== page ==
Listen to Episode 164, “Spinning Patellas”

mccartney

Gobbledygeek episode 164, “Spinning Patellas,” is available for listening or download right here, and on iTunes here.

This week, Paul and AJ lack a plan. As always, when they lack a plan, they tend to just talk a whole bunch. Like, a whole bunch. First up, AJ gives the audience what he knows they want: an update on his health. (Here at Gobbledygeek, we want to make you feel like you’re part of the family.) Then there’s talk of music, with the 50th anniversary of The Beatles’ second album coinciding with the release of On Air: Live at the BBC – Vol. 2, along with Paul McCartney’s New. On the movie front, Paul falls in love with About Time while AJ falls decidedly out of love with Robert Rodriguez after witnessing Machete Kills. Then they talk about comics. Boy, do they talk about comics.

Next: the boys take the week off, while Bat-Turkey sharpens his claws for the annual killing season known as Thanksgiving. The week after, Gobbledygeek returns to talk with friend of the show Joseph Lewis about his upcoming pilot, Nowheresville.

(Show notes for “Spinning Patellas.”)

Paul & AJ’s Top 10 Films of 2011

Paul and I rambled on and on about our favorites of 2011 in our second season finale, but that isn’t gonna stop us from rambling some more. This is the first in a series of top 10s that will be spread out over the next couple weeks; the rest will concern television, albums, and comic books.

But first, a word about lists. Paul has described my obsession with list-making as a “sickness,” and that’s probably close to the truth. However, even one such as I, beholden to rating and ranking everything known to man, know that these kinds of things are imperfect, to put it lightly. For one, no matter how all-inclusive you try to be, there’s always going to be a movie (or show, or comic, etc.) that you somehow missed; for example, as of this writing, neither Paul nor I have seen The Girl with the Dragon Tattoo, Shame, or Tinker, Tailor, Soldier, Spy, just to name a few. And more importantly, lists are always subject to how their makers feel at the moment they’re making them. Each of our top 10s represent the movies we love right now, and with the exception of our #1 choices, their order could be fluid, changing from day to day, mood to mood.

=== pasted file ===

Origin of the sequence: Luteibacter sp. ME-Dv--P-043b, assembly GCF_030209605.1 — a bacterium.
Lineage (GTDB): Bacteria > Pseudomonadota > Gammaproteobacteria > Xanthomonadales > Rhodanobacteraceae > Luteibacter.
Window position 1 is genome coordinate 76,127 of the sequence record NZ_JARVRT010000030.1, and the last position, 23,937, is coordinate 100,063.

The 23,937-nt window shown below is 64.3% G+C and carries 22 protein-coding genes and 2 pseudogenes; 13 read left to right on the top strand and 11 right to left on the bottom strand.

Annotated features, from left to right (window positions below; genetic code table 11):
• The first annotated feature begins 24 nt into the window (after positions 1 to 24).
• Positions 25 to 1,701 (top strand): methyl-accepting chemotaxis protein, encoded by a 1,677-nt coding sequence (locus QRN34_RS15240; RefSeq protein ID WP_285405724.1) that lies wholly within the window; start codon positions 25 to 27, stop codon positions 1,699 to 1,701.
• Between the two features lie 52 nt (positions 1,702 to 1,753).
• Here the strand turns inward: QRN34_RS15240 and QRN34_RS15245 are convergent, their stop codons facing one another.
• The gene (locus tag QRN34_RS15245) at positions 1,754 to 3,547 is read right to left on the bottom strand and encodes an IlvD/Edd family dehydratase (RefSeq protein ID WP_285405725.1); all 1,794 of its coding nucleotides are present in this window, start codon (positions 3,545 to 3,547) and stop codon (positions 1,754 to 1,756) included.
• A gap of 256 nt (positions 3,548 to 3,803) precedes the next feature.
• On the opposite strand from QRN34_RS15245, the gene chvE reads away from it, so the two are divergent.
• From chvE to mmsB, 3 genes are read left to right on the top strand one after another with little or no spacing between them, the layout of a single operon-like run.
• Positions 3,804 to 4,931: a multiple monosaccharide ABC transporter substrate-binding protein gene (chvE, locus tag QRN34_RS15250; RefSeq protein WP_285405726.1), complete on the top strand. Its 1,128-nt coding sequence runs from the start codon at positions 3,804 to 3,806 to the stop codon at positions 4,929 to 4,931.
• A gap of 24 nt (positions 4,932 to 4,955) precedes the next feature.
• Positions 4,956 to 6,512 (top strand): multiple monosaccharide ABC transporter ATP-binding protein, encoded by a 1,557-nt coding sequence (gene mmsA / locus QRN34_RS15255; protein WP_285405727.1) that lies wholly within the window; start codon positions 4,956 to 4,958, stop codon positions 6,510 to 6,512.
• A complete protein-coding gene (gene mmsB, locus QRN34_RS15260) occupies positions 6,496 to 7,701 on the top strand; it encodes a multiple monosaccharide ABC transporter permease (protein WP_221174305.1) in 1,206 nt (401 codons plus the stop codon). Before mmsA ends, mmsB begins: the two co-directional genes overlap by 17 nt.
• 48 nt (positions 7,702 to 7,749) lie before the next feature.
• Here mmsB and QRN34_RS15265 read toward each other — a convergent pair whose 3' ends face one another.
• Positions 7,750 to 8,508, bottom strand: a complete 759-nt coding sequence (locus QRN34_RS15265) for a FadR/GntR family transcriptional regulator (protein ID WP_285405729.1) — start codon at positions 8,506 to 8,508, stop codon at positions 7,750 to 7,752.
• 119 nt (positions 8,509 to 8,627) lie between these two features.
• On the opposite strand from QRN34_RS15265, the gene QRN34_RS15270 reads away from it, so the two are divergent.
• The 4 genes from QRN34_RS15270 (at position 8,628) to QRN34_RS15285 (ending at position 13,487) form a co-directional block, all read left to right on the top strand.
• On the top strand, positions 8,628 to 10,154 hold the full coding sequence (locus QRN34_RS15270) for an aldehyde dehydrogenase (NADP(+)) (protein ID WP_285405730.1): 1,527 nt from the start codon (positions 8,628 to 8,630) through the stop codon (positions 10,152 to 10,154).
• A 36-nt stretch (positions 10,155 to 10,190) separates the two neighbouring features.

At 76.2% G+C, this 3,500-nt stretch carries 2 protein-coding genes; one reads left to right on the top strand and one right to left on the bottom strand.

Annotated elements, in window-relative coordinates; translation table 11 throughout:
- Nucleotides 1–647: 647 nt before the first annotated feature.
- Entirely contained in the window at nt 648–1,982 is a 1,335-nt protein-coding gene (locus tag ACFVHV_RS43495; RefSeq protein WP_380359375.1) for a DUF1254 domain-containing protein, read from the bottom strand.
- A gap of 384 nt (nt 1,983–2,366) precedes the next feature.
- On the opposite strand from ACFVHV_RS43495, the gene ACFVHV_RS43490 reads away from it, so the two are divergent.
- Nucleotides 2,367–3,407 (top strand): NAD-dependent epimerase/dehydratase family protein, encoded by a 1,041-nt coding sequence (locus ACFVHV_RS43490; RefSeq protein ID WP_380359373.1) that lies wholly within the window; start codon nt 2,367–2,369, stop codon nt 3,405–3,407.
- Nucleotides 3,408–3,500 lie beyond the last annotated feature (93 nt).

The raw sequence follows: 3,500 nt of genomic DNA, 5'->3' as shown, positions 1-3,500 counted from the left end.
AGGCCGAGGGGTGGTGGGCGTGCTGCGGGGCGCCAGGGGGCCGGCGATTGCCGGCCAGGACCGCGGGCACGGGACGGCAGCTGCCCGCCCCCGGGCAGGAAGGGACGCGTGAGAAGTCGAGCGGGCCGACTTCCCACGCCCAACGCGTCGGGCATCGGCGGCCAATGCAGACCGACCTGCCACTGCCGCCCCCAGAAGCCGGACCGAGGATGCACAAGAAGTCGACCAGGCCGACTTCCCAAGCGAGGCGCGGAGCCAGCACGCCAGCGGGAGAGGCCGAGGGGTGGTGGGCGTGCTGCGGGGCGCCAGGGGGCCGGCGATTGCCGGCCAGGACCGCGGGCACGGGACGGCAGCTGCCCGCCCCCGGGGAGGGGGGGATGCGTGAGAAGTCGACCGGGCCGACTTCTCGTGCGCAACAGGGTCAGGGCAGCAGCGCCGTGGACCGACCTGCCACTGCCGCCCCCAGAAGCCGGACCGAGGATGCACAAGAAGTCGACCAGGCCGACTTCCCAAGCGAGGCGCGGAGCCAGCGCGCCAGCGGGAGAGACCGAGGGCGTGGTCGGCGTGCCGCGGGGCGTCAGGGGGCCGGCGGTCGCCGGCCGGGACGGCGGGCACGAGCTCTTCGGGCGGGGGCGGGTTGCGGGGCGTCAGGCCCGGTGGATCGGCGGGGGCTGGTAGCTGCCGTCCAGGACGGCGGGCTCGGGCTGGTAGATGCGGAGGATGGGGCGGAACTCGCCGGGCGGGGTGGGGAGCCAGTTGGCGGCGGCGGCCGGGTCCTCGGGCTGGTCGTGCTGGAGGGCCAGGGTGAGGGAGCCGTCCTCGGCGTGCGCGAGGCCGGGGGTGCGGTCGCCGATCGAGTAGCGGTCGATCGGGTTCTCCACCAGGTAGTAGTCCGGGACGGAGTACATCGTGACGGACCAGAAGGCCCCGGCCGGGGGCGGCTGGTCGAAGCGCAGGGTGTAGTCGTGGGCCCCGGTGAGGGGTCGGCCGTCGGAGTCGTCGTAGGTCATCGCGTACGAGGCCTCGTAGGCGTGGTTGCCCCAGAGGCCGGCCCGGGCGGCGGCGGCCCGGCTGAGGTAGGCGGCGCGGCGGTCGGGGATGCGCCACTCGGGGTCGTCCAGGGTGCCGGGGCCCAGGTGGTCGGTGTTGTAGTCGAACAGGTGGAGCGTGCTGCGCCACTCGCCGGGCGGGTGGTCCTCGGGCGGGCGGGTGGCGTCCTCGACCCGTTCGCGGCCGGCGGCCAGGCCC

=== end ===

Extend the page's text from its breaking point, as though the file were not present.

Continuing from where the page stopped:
Right now, though? These are the films we adore, and which we feel exemplify 2011.

~ AJ

PAUL: 10. RISE OF THE PLANET OF THE APES (dir. Rupert Wyatt)

The summer blockbuster that was better than any of us had any right to expect. Not only a remarkably capable relaunch/reboot of a beloved but dated franchise, but also just a damned good popcorn flick in its own right. Andy Serkis brings heart and humanity (pun intended) to the “inhuman” protagonist. It’s Pinocchio and Moses and Che Guevara.

AJ: 10. GEORGE HARRISON: LIVING IN THE MATERIAL WORLD (dir. Martin Scorsese)

It has been lazy shorthand for decades to refer to George Harrison as the “quiet Beatle,” and though that might have a kernel of truth to it, the man himself was far more complex. Publicly, he was quiet because he desperately hated fame; professionally, he was quiet during the Beatle years because John and Paul vetoed his material, and later, because he was content with tending to his family and to his garden. Martin Scorsese’s Bob Dylan documentary No Direction Home definitively captured that 60s icon’s brilliance and enigma, and while Living in the Material World doesn’t quite do the same for this 60s icon, it comes close enough. In the first part of this two-part doc, the entire life cycle of The Beatles is rehashed yet again, though considering it’s Scorsese at the helm, it remains of interest. It’s in the second part, however, when things truly come alive. By telling of his unsung career as a film producer, enticing candid stories from a number of those closest to him, and showing private home movies, Scorsese paints a portrait of Harrison as a man perpetually struggling to reconcile his spirituality with his materialism, caught between divinity and mortality.